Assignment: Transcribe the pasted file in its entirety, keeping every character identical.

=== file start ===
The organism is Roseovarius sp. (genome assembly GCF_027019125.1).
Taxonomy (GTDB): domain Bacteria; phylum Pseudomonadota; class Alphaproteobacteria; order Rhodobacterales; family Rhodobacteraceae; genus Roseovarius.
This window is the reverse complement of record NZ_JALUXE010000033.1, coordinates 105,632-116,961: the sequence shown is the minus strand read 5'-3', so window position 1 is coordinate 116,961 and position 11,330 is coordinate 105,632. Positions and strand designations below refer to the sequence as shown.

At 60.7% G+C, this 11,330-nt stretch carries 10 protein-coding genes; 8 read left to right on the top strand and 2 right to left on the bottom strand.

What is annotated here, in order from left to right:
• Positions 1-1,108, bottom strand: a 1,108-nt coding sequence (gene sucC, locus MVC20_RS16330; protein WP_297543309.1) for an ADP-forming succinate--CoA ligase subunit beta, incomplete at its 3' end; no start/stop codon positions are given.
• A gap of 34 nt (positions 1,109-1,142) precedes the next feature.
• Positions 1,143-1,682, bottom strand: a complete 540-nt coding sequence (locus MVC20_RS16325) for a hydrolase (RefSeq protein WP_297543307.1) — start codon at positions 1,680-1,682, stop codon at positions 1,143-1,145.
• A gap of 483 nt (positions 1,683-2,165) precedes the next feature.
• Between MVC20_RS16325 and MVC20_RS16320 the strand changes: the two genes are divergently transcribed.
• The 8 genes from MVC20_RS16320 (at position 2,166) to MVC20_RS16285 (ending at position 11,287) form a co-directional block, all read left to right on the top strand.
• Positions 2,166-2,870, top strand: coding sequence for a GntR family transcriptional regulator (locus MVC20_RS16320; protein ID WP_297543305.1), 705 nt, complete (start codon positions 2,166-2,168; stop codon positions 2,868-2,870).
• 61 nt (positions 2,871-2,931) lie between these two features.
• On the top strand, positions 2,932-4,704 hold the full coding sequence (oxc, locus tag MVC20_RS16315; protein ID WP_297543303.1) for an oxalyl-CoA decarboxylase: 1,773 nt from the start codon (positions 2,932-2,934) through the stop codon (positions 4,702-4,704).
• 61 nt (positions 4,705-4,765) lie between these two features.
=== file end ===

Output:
The organism is Roseovarius sp. (genome assembly GCF_027019125.1).
Taxonomy (GTDB): domain Bacteria; phylum Pseudomonadota; class Alphaproteobacteria; order Rhodobacterales; family Rhodobacteraceae; genus Roseovarius.
This window is the reverse complement of record NZ_JALUXE010000033.1, coordinates 105,632-116,961: the sequence shown is the minus strand read 5'-3', so window position 1 is coordinate 116,961 and position 11,330 is coordinate 105,632. Positions and strand designations below refer to the sequence as shown.

At 60.7% G+C, this 11,330-nt stretch carries 10 protein-coding genes; 8 read left to right on the top strand and 2 right to left on the bottom strand.

What is annotated here, in order from left to right:
• Positions 1-1,108, bottom strand: a 1,108-nt coding sequence (gene sucC, locus MVC20_RS16330; protein WP_297543309.1) for an ADP-forming succinate--CoA ligase subunit beta, incomplete at its 3' end; no start/stop codon positions are given.
• A gap of 34 nt (positions 1,109-1,142) precedes the next feature.
• Positions 1,143-1,682, bottom strand: a complete 540-nt coding sequence (locus MVC20_RS16325) for a hydrolase (RefSeq protein WP_297543307.1) — start codon at positions 1,680-1,682, stop codon at positions 1,143-1,145.
• A gap of 483 nt (positions 1,683-2,165) precedes the next feature.
• Between MVC20_RS16325 and MVC20_RS16320 the strand changes: the two genes are divergently transcribed.
• The 8 genes from MVC20_RS16320 (at position 2,166) to MVC20_RS16285 (ending at position 11,287) form a co-directional block, all read left to right on the top strand.
• Positions 2,166-2,870, top strand: coding sequence for a GntR family transcriptional regulator (locus MVC20_RS16320; protein ID WP_297543305.1), 705 nt, complete (start codon positions 2,166-2,168; stop codon positions 2,868-2,870).
• 61 nt (positions 2,871-2,931) lie between these two features.
• On the top strand, positions 2,932-4,704 hold the full coding sequence (oxc, locus tag MVC20_RS16315; protein ID WP_297543303.1) for an oxalyl-CoA decarboxylase: 1,773 nt from the start codon (positions 2,932-2,934) through the stop codon (positions 4,702-4,704).
• 61 nt (positions 4,705-4,765) lie between these two features.